The mayor who built a $1.3m rock wall, and says it saved town three times

A defiant outgoing West Coast mayor has defended two of his more controversial projects.

In fact, they are the two he is most proud of, he says.

Westland mayor Bruce Smith, who is taking a break from politics after a near-death ordeal, chaired his final council meeting on Thursday.

In his two terms as mayor, one of his two highlights was building the stopbank now dubbed Havill Wall.

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Smith, and former councilor Durham Havill, came under fire from the auditor-general in 2017 for building the $1.3 million rock wall in Franz Josef’s Waiho River without consulting experts, council staff or councillors.

Smith said “without question” the Havill Wall had saved the town from flooding at least three times since it was built as a response to a flood in March 2016 that inundated a major hotel and holiday park and forced the evacuation of 200 people.

Bruce Smith's last Westland District Council meeting.

Joanne Naish/Stuff

Bruce Smith’s last Westland District Council meeting.

His other highlight was saving Sunset Point – a sandspit lookout point between Hokitika’s river and beach – from erosion and securing government funding for the area.

The project made headlines and Smith’s processes were put into question when environmentalist Des Watson spotted polystyrene and plastic among the material there.

Sunset Point, or the Tiphead to locals, was being eaten away by the sea, and a previous council decided to abandon it and let nature take its course because of the cost to protect it.

As soon as Smith became mayor, Sunset Point became his pet project. He contacted every contractor in the area to dump their cleanfill at Sunset Point instead of sending it to the landfill and a number of councilors questioned Smith’s process, particularly the lack of engineer signoff.

Smith said the area was now finished and was a spectacular attraction for locals and tourists.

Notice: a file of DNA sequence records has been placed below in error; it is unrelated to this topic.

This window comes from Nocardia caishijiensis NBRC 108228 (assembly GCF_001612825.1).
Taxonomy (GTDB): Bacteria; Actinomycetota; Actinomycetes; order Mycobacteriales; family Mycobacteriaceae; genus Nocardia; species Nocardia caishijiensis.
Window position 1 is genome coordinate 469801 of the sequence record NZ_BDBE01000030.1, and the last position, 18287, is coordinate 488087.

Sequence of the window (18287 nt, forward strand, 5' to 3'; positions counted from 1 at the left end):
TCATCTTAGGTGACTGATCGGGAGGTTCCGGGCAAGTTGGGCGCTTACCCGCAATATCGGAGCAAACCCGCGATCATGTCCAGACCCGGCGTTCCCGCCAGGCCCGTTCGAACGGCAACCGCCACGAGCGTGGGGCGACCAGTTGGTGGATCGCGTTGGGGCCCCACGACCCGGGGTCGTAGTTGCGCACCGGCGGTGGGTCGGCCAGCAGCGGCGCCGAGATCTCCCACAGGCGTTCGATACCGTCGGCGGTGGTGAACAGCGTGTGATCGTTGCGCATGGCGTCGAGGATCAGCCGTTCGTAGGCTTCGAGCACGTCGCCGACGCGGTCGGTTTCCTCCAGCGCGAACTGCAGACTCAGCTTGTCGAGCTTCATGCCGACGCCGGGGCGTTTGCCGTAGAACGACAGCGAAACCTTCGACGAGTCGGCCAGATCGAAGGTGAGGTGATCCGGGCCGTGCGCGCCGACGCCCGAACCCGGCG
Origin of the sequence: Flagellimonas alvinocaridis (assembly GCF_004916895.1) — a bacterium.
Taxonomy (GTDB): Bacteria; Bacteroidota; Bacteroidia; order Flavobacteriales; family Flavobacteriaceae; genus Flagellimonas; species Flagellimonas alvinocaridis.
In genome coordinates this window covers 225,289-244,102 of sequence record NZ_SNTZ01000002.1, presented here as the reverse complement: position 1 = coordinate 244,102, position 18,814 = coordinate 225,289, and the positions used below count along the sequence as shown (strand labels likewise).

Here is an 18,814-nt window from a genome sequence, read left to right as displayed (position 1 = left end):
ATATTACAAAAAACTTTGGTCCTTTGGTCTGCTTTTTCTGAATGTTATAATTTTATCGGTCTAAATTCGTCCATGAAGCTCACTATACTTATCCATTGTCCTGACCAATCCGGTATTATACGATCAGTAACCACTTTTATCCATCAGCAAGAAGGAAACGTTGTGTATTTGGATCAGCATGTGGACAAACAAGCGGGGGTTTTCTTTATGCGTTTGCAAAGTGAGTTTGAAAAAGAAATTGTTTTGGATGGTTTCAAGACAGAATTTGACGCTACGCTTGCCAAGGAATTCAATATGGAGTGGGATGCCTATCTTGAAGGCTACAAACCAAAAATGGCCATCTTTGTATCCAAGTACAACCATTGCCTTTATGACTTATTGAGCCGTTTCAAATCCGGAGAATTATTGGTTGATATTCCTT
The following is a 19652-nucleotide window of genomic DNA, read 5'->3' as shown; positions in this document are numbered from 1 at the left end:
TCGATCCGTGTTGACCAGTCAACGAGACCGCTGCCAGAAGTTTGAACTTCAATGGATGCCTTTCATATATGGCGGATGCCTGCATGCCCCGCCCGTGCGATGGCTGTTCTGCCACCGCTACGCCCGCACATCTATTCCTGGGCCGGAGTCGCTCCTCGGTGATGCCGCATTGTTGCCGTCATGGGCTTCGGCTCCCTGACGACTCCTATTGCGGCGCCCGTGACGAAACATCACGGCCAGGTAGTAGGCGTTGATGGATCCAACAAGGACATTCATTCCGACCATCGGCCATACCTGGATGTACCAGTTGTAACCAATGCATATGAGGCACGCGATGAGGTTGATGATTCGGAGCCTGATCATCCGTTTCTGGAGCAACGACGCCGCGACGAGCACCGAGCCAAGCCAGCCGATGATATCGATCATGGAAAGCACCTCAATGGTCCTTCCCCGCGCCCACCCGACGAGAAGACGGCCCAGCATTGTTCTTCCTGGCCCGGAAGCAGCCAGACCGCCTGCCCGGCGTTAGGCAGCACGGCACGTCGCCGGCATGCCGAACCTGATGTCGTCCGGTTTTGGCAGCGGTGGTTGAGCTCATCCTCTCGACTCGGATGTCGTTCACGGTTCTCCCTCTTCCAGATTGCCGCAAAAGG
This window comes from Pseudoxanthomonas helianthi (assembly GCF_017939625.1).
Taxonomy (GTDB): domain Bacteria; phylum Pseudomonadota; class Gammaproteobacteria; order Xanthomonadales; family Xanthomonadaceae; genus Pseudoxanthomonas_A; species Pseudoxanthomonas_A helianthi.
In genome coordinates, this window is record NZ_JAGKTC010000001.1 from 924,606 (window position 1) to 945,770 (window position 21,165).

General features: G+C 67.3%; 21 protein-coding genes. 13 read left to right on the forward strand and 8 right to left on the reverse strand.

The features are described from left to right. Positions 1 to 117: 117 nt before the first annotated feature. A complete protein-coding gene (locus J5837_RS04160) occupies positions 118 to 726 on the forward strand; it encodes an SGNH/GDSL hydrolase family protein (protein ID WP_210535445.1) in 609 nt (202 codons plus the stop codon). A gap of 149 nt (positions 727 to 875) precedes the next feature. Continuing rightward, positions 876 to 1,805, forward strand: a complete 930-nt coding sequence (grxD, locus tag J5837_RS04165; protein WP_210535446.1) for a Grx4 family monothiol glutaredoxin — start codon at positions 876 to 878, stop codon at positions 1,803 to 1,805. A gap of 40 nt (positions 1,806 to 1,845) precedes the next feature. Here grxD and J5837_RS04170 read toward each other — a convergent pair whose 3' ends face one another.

Sunset Point in Hokitika was in danger of being eaten away by the sea prior to Bruce Smith's term as Westland mayor.

Joanne Naish/Stuff

Sunset Point in Hokitika was in danger of being eaten away by the sea prior to Bruce Smith’s term as Westland mayor.

During Smith’s tenure, he fought down both a proposed vote of no confidence and Minister for Local Government Nanaia Mahuta’s intention to appoint a Crown observer amid concerns about the council’s “dysfunctional governance and management, inadequate policies and poor decision-making processes and allegations of inappropriate behavior and bullying”.

He said the worst part of his job was the “constant battles” with central government about issues like Three Waters, significant natural areas and stewardship land review.

“You can’t win them. You can put your position forward, but you can’t win because the current Government has the numbers to do what it wants,” he said.

He said he would spend some time in Nelson, where he owned a house, to recuperate near his daughter. He has been fighting prostate cancer, Covid-19, pneumonia, sepsis and blood clots.

Bruce Smith, aided with a walker, says he could not have achieved anything without his wife, Jenny.

Joanne Naish/Stuff

Bruce Smith, aided with a walker, says he could not have achieved anything without his wife, Jenny.

Thursday’s was the first meeting Smith has chaired at the council offices since March. He thanked staff and councillors, appealed to the council to be more open and transparent, and wished the council candidates well.

“All I can say is I couldn’t have done any of it without [my wife] Jenny,” he said.

Councilor Paul Davison said Smith was never afraid to speak his mind.

“You’ve shown us the good ways and some bad ways to get the job done, but overall we got the job done,” he said.

Councilor Jenny Keoghan said Smith had been an “absolutely extraordinary” mayor in the past three years, particularly for his communication skills.

“The thing that … I loved about you most, Bruce, is that you got in when you set your mind to something and you made shit happen,” she said.

Three mayoral candidates were among those in attendance at Westland mayor Bruce Smith's last meeting.

Joanne Naish/Stuff

Three mayoral candidates were among those in attendance at Westland mayor Bruce Smith’s last meeting.

Six people have put their hand up to replace Smith in this year’s election:

  • Current council manager and West Coast Civil Defense Emergency Management Group controller Te Aroha Cook.
  • Former South Westland-based councilor Helen Lash, who clashed with Smith over several issues and was sacked by him as deputy mayor but later reinstated.
  • Longest-standing current councilor and former deputy mayor Latham Martin, who lost to Smith by 99 votes in 2019.
  • Hokitika businessman and firefighter Chris Rea, who is currently a director of two council-controlled organisations.
  • Richard Osmaston, who campaigns for a money-free society.
  • Phil Paterson, a quantity surveyor from Harihari who is staunchly anti-1080.

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